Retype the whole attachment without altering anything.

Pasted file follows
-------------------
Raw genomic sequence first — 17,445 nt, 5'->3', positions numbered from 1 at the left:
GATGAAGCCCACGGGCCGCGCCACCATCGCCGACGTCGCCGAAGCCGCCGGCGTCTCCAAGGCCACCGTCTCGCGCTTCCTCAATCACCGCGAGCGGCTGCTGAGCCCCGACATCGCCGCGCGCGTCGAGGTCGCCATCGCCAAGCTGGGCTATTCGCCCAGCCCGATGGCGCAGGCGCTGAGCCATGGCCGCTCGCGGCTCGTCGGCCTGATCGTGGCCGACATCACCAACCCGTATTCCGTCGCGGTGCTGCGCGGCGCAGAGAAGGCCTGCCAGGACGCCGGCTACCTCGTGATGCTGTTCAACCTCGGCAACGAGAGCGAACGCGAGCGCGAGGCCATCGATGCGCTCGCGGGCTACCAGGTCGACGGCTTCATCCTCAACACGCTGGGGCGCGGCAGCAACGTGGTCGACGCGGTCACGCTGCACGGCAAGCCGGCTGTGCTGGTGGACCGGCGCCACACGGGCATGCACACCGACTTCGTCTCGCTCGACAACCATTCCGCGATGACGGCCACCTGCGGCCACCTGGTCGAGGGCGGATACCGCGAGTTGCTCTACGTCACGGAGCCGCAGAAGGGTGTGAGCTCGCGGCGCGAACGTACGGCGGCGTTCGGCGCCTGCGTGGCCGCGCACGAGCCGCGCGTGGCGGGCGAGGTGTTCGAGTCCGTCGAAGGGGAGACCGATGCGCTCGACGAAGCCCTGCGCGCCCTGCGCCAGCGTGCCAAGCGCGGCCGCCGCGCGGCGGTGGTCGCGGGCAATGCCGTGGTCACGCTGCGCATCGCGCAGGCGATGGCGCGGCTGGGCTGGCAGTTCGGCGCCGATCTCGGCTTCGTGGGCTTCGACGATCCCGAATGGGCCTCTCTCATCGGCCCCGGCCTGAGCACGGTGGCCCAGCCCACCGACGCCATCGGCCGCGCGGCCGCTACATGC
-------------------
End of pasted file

Raw genomic sequence first — 17,445 nt, 5'->3', positions numbered from 1 at the left:
GATGAAGCCCACGGGCCGCGCCACCATCGCCGACGTCGCCGAAGCCGCCGGCGTCTCCAAGGCCACCGTCTCGCGCTTCCTCAATCACCGCGAGCGGCTGCTGAGCCCCGACATCGCCGCGCGCGTCGAGGTCGCCATCGCCAAGCTGGGCTATTCGCCCAGCCCGATGGCGCAGGCGCTGAGCCATGGCCGCTCGCGGCTCGTCGGCCTGATCGTGGCCGACATCACCAACCCGTATTCCGTCGCGGTGCTGCGCGGCGCAGAGAAGGCCTGCCAGGACGCCGGCTACCTCGTGATGCTGTTCAACCTCGGCAACGAGAGCGAACGCGAGCGCGAGGCCATCGATGCGCTCGCGGGCTACCAGGTCGACGGCTTCATCCTCAACACGCTGGGGCGCGGCAGCAACGTGGTCGACGCGGTCACGCTGCACGGCAAGCCGGCTGTGCTGGTGGACCGGCGCCACACGGGCATGCACACCGACTTCGTCTCGCTCGACAACCATTCCGCGATGACGGCCACCTGCGGCCACCTGGTCGAGGGCGGATACCGCGAGTTGCTCTACGTCACGGAGCCGCAGAAGGGTGTGAGCTCGCGGCGCGAACGTACGGCGGCGTTCGGCGCCTGCGTGGCCGCGCACGAGCCGCGCGTGGCGGGCGAGGTGTTCGAGTCCGTCGAAGGGGAGACCGATGCGCTCGACGAAGCCCTGCGCGCCCTGCGCCAGCGTGCCAAGCGCGGCCGCCGCGCGGCGGTGGTCGCGGGCAATGCCGTGGTCACGCTGCGCATCGCGCAGGCGATGGCGCGGCTGGGCTGGCAGTTCGGCGCCGATCTCGGCTTCGTGGGCTTCGACGATCCCGAATGGGCCTCTCTCATCGGCCCCGGCCTGAGCACGGTGGCCCAGCCCACCGACGCCATCGGCCGCGCGGCCGCTACATGC